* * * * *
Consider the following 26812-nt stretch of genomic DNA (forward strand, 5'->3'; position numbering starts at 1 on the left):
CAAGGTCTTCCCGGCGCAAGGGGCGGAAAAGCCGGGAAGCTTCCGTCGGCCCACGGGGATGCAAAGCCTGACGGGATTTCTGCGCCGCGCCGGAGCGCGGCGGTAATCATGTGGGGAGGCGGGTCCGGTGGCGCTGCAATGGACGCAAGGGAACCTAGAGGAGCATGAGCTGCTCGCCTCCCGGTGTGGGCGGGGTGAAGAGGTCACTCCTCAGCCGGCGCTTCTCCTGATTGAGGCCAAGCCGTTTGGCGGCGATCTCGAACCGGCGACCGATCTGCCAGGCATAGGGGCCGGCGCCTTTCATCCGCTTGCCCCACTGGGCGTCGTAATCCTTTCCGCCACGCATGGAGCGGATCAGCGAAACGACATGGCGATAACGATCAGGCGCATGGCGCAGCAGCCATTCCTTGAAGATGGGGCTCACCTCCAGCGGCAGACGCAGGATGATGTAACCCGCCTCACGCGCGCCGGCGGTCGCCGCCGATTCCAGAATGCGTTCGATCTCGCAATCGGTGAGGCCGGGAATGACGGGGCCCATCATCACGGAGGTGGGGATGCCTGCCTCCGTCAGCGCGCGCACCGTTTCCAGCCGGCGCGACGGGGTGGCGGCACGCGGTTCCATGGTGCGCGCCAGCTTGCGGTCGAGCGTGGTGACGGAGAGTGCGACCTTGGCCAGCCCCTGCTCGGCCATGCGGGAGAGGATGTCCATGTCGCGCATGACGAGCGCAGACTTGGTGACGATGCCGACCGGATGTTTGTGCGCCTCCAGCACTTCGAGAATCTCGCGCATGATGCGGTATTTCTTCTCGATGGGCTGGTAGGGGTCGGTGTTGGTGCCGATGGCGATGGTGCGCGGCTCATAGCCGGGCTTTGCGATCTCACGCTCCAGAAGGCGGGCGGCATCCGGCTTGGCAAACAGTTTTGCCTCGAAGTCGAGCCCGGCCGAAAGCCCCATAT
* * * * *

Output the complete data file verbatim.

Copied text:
Consider the following 26812-nt stretch of genomic DNA (forward strand, 5'->3'; position numbering starts at 1 on the left):
CAAGGTCTTCCCGGCGCAAGGGGCGGAAAAGCCGGGAAGCTTCCGTCGGCCCACGGGGATGCAAAGCCTGACGGGATTTCTGCGCCGCGCCGGAGCGCGGCGGTAATCATGTGGGGAGGCGGGTCCGGTGGCGCTGCAATGGACGCAAGGGAACCTAGAGGAGCATGAGCTGCTCGCCTCCCGGTGTGGGCGGGGTGAAGAGGTCACTCCTCAGCCGGCGCTTCTCCTGATTGAGGCCAAGCCGTTTGGCGGCGATCTCGAACCGGCGACCGATCTGCCAGGCATAGGGGCCGGCGCCTTTCATCCGCTTGCCCCACTGGGCGTCGTAATCCTTTCCGCCACGCATGGAGCGGATCAGCGAAACGACATGGCGATAACGATCAGGCGCATGGCGCAGCAGCCATTCCTTGAAGATGGGGCTCACCTCCAGCGGCAGACGCAGGATGATGTAACCCGCCTCACGCGCGCCGGCGGTCGCCGCCGATTCCAGAATGCGTTCGATCTCGCAATCGGTGAGGCCGGGAATGACGGGGCCCATCATCACGGAGGTGGGGATGCCTGCCTCCGTCAGCGCGCGCACCGTTTCCAGCCGGCGCGACGGGGTGGCGGCACGCGGTTCCATGGTGCGCGCCAGCTTGCGGTCGAGCGTGGTGACGGAGAGTGCGACCTTGGCCAGCCCCTGCTCGGCCATGCGGGAGAGGATGTCCATGTCGCGCATGACGAGCGCAGACTTGGTGACGATGCCGACCGGATGTTTGTGCGCCTCCAGCACTTCGAGAATCTCGCGCATGATGCGGTATTTCTTCTCGATGGGCTGGTAGGGGTCGGTGTTGGTGCCGATGGCGATGGTGCGCGGCTCATAGCCGGGCTTTGCGATCTCACGCTCCAGAAGGCGGGCGGCATCCGGCTTGGCAAACAGTTTTGCCTCGAAGTCGAGCCCGGCCGAAAGCCCCATAT